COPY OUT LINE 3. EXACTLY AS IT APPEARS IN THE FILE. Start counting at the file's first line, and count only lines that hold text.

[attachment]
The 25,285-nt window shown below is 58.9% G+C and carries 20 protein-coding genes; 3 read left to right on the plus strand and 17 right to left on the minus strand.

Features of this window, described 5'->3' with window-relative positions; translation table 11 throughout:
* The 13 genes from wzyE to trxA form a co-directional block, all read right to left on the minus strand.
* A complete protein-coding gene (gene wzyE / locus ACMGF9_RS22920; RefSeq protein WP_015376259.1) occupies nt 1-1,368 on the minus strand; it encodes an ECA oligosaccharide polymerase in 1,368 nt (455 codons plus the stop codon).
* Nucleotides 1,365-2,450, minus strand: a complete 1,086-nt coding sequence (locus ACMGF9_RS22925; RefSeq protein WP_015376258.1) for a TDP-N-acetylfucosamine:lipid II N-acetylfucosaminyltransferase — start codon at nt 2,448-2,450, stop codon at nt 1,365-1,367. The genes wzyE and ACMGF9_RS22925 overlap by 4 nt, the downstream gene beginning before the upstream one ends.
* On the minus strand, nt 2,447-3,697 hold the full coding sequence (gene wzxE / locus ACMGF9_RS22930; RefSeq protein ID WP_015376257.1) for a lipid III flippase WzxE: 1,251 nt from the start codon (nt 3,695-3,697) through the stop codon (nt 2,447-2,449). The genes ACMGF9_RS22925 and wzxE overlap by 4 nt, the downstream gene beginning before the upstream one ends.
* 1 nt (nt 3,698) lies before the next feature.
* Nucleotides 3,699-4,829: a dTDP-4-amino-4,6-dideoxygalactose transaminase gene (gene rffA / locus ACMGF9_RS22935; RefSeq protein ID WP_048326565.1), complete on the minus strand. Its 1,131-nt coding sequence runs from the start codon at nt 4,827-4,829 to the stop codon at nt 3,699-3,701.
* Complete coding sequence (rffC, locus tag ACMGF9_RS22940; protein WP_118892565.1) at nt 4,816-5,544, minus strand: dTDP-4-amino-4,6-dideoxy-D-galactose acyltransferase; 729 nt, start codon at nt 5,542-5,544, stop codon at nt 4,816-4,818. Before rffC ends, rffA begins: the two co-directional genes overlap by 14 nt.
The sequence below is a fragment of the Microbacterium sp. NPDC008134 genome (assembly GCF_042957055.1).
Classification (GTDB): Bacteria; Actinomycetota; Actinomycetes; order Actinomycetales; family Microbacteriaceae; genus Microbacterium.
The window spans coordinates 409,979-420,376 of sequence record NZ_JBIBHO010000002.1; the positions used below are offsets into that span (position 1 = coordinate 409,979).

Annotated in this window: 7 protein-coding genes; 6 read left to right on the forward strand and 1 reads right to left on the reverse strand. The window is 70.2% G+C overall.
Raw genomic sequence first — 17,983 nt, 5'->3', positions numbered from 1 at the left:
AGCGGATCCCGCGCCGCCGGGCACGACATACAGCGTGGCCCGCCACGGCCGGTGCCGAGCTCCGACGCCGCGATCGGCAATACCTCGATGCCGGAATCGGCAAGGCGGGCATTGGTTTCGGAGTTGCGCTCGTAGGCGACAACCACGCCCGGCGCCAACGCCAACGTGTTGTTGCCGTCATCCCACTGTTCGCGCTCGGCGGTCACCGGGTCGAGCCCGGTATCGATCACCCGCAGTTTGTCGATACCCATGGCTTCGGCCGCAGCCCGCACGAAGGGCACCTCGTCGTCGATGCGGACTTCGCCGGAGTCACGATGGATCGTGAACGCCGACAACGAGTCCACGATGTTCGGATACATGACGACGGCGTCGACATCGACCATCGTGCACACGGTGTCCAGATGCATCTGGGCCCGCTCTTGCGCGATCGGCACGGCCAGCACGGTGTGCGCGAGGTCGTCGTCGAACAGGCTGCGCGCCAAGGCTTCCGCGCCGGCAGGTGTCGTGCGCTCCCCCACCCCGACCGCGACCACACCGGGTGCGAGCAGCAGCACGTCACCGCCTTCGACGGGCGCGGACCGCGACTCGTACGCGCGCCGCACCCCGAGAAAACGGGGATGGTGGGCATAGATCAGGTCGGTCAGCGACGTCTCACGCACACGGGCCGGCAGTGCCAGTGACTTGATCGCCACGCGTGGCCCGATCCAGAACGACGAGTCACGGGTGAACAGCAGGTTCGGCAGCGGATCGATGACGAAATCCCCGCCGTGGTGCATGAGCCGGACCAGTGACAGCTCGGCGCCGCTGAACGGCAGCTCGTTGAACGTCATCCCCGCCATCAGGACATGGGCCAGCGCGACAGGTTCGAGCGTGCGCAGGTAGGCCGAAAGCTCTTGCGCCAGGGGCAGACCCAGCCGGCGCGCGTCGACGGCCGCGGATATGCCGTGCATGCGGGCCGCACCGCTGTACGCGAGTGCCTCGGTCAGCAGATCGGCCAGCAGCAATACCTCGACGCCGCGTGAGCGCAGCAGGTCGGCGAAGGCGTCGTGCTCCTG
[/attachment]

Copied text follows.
* The 13 genes from wzyE to trxA form a co-directional block, all read right to left on the minus strand.